harlem children’s zone

Harlem Children’s Zone
“An all-encompassing, all-hands-on-deck, anti-poverty effort that is literally saving a generation of children.”
— President Barack Obama
Our Results
of our Harlem Gems
pre-kindergarteners were
assessed to be
“school ready”
of our Promise Academy II
Charter School fourthgraders were at or above
grade level on the
statewide math exam
of our Promise Academy I
High School students
passed a Regents exam in
math in 2010-11
of the public school
seniors in our after-school
programs were accepted
into college
$9 million
in scholarships and grants
were awarded to our most
recent college freshmen
trophies were won by
our martial arts students
this year
The Harlem Children’s Zone
has created a unique, interlocking network of programs so
children can break free of the
cycle of generational poverty.
The HCZ Project has resulted
in unprecedented, large scale
success, changing the trajectories of thousands of children—
and has sparked a movement
of similar efforts across the
country. HCZ’s “pipeline to success” targets a 97 block zone in
Central Harlem with education,
social-service and communitybuilding programs for more
than 9,400 children. The entire
organization serves more than 22,000 children and adults annually.
The overall goal is to make sure that children graduate from college so
they can be prepared for the high-skills job market. HCZ has programs
to address the needs of children at each stage of their development and
also works to strengthen the families and community around them.
All of HCZ’s programs are free, and are mostly privately funded.
The pipeline starts with The Baby College, which teaches best
practices to parents of children from 0-3. HCZ runs pre-kindergarten
programs to get children on track early. Children then attend one of
two Promise Academy K-12 charter schools or are supported by HCZ
staff in the seven public schools in the Zone. HCZ also runs innovative
middle and high-school afterschool programs for local public school
students. HCZ’s College Success Office maintains an ongoing relationship with our students—many of whom are the first in their families to
attend college—so they can successfully tackle the tougher challenges
of college and graduate.
HCZ by the
blocks in Central Harlem
children served in FY 2011
adults served in in FY 2011
$95 million
annual budget (FY 2012)
employees, including
1,475 part-timers
students at Promise
Academy Charter Schools
students attending college
program sites, two K-12
charter schools, and
programs at seven local
public schools
$7.4 million
in tax refunds returned
through free
tax-assistance program
hcz’s Five principles of success
Serve an entire neighborhood at scale
Create a birth-through-college pipeline of best-practice programs
Build community among parents, children, and institutions
Rigorously evaluate programs for continuous improvement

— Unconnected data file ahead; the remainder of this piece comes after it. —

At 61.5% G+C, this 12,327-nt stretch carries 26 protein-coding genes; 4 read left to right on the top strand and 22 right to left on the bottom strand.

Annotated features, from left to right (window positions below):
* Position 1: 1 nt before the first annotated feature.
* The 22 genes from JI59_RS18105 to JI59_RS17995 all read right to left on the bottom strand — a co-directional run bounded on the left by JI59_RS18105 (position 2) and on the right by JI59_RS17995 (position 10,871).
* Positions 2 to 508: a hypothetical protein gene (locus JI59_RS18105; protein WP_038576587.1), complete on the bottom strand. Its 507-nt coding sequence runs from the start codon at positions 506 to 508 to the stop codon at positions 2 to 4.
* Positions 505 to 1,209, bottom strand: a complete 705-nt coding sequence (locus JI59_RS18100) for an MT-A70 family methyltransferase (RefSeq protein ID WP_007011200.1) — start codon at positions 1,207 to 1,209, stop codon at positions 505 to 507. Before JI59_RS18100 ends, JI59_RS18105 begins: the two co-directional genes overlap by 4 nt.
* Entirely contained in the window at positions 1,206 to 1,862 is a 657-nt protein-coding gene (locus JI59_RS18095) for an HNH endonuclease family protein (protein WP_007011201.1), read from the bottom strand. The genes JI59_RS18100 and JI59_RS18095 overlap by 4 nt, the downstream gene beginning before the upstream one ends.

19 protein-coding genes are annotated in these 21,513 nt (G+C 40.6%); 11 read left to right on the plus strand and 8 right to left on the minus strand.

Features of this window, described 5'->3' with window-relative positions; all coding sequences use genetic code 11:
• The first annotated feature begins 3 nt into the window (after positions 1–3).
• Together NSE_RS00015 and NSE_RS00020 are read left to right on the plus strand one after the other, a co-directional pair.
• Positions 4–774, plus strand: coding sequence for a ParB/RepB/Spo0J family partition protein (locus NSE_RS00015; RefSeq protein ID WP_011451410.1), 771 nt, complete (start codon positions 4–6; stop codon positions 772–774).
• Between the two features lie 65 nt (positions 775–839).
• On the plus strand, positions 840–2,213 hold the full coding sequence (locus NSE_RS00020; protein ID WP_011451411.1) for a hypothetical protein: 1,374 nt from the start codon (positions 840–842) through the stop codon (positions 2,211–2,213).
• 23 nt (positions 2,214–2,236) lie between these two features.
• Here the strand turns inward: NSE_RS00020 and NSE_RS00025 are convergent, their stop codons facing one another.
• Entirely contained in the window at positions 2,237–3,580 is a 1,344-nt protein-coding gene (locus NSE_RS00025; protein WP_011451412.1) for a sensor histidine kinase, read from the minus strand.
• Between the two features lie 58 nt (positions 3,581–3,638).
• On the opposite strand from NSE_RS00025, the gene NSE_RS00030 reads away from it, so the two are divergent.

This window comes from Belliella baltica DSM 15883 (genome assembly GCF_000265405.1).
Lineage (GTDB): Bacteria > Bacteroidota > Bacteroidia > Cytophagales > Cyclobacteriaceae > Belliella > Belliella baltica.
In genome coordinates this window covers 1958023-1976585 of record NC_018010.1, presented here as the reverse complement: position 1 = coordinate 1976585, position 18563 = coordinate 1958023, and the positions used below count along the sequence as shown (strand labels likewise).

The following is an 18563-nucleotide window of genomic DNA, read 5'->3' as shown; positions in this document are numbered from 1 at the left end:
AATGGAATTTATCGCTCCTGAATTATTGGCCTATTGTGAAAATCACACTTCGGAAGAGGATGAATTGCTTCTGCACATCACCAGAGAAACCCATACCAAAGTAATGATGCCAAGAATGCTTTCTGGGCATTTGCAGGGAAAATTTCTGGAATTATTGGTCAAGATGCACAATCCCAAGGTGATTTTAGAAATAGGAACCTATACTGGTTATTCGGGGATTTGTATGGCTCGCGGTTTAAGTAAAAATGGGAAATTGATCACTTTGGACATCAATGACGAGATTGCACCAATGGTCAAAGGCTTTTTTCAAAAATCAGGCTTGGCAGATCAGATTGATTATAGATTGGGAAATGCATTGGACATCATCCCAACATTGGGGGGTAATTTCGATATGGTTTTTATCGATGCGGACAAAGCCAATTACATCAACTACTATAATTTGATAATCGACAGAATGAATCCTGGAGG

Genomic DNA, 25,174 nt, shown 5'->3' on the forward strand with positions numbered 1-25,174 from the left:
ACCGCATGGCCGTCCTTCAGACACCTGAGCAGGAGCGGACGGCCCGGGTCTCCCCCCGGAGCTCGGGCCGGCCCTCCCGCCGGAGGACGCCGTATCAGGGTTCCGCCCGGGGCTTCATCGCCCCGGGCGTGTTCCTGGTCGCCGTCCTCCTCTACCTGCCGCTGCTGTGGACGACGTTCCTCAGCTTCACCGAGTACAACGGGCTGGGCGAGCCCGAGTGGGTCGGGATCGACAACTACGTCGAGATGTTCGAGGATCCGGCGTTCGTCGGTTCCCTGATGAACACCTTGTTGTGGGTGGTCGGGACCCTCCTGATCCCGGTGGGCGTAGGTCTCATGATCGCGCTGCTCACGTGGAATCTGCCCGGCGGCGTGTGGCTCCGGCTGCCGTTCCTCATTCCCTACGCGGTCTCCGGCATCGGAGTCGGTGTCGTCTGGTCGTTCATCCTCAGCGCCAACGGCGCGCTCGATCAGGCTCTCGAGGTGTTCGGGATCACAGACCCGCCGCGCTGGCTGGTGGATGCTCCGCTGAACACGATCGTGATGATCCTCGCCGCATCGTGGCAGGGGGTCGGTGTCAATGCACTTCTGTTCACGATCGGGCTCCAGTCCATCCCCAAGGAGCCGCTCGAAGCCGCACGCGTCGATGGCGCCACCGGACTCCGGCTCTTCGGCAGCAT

Cultivate a culture of success within the organization
hoW hcz is
Private Funding
Gov’t Funding
hoW FunDinG
is spent
the hArlem chilDren’s zone is hAvinG A nAtionAl impAct
HCZ has become a national thought leader regarding education reform and anti-poverty efforts.
As word of our success in Harlem has been chronicled in the media, communities from across the
nation—from Florida to Washington State—have visited HCZ to learn more.
In the United States, dozens of groups have begun their own efforts to create a pipeline of success
for their poorest children. In addition, the federal government has created the Promise Neighborhoods initiative to create cradle-to-college programs modeled on the Harlem Children’s Zone Project.
In public forums and in the media, HCZ President Geoffrey Canada has become a leading advocate
for education reform, and elsewhere HCZ staff members have briefed government and non-profit
organizations about our comprehensive approach. Highlights of HCZ’s national influence include:
• 394 communities in the U.S. and 72 from abroad have sent delegations to HCZ workshops.
• HCZ is working with 37 communities—both Promise Neighborhoods grantees and the top-tier of
communities that applied but did not get grants. HCZ is partnering with PolicyLink and the Center
for the Study of Social Policy through the Promise Neighborhoods Institute.
143rd Street
$5,000 vs $50,000+
HCZ spends $5,000 per
child annually, while New
York City spends more
than $50,000 each year to
incarcerate an inmate.
A Community in
97 Blocks in
Central Harlem
73% of children are born
into poverty
36% of adults have not
completed high school
28% of families have an
annual income below
Madison Ave.
Eighth Ave.
64% of children are born
to single mothers
44% obesity rate among
school children
2 times the unemployment
rate of the city and nation
Visit us at www.hcz.org.
For more information,
email [email protected]
or call 212-360-3255.
116th Street
HCZ Development Office
35 East 125th Street
New York, NY 10035
HCZ has received ten consecutive 4-star ratings